Does the application of an algorithm for non-invasive ventilation in chronic obstructive pulmonary disease improve the initiation process and patient outcomes?

WARD, Karen and HOROBIN, Hazel (2012). Does the application of an algorithm for non-invasive ventilation in chronic obstructive pulmonary disease improve the initiation process and patient outcomes? Physiotherapy, 98 (2), 151-159.

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Link to published version:: 10.1016/j.physio.2011.01.010

Abstract

Objectives - Non-invasive ventilation (NIV) for acute hypercapnic respiratory failure in chronic obstructive pulmonary disease (COPD) has been shown to decrease endotracheal intubation and mortality; however, little guidance exists on NIV initiation. This study aimed to explore patient outcomes and the process of NIV initiation following the introduction of an algorithm.

Design - Prospective, modified time-series study. Baseline measures were performed during the control period and repeated in the algorithm phase.

Setting - Acute secondary care teaching hospital, wherever NIV was commenced (accident and emergency, medical assessment unit, thoracic medicine unit).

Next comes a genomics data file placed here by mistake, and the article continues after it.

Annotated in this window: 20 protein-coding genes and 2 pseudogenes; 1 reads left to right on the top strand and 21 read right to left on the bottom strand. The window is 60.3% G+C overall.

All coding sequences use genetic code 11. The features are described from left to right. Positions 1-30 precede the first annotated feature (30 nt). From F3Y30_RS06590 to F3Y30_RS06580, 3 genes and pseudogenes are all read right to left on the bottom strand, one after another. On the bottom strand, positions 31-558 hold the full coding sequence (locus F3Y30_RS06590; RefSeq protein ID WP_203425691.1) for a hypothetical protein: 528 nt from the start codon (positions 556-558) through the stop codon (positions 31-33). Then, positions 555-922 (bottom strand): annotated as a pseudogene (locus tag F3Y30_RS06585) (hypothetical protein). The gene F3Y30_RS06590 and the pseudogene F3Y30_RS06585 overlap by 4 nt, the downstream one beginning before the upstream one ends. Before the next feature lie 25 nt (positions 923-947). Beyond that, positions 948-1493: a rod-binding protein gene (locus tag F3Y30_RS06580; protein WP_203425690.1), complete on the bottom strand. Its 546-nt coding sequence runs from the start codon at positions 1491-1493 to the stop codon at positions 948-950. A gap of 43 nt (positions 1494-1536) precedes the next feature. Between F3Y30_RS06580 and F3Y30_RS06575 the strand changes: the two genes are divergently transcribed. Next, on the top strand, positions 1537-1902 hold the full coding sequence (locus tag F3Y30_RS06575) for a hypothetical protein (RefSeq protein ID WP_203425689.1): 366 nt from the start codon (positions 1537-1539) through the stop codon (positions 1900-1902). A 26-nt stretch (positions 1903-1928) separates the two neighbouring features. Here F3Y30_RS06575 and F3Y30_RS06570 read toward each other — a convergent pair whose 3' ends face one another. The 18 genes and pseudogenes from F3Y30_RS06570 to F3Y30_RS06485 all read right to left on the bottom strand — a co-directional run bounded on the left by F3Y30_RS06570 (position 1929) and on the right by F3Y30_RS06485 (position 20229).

Participants - Thirty-four patients with COPD and acute hypercapnic respiratory failure.

Interventions - An algorithm was devised for use when initiating NIV, highlighting four aspects of care from the evidence base: synchronisation, tidal volume, oxygenation and comfort.

Main outcome measures - Arterial pH value, Borg scale rating of breathlessness, and a staff questionnaire on the process of NIV initiation.

Results - No significant difference was found in changes in pH or Borg score. However, three of the four aspects of care promoted by the algorithm were reported more frequently in the intervention phase. Increased assessment of tidal volume (5/17 cases in control phase, 95% confidence interval 0.05 to 0.54; 12/17 cases in algorithm phase, 95% confidence interval 0.46 to 0.95) reached statistical significance (P=0.038, Fisher's exact test).

Conclusions - This study presents an algorithm to assist the application of NIV, and has demonstrated changes in practice following its introduction. It is proposed that the algorithm is considered for use within services that initiate NIV. Further work is required to explore the effects of staff education and the promotion of ownership.

Item Type: Article
Research Institute, Centre or Group: Built Environment Division Research Group
Identification Number: 10.1016/j.physio.2011.01.010
Depositing User: Hazel Horobin
Date Deposited: 24 Sep 2012 16:16
Last Modified: 24 Sep 2012 16:16
URI: http://shura.shu.ac.uk/id/eprint/6083

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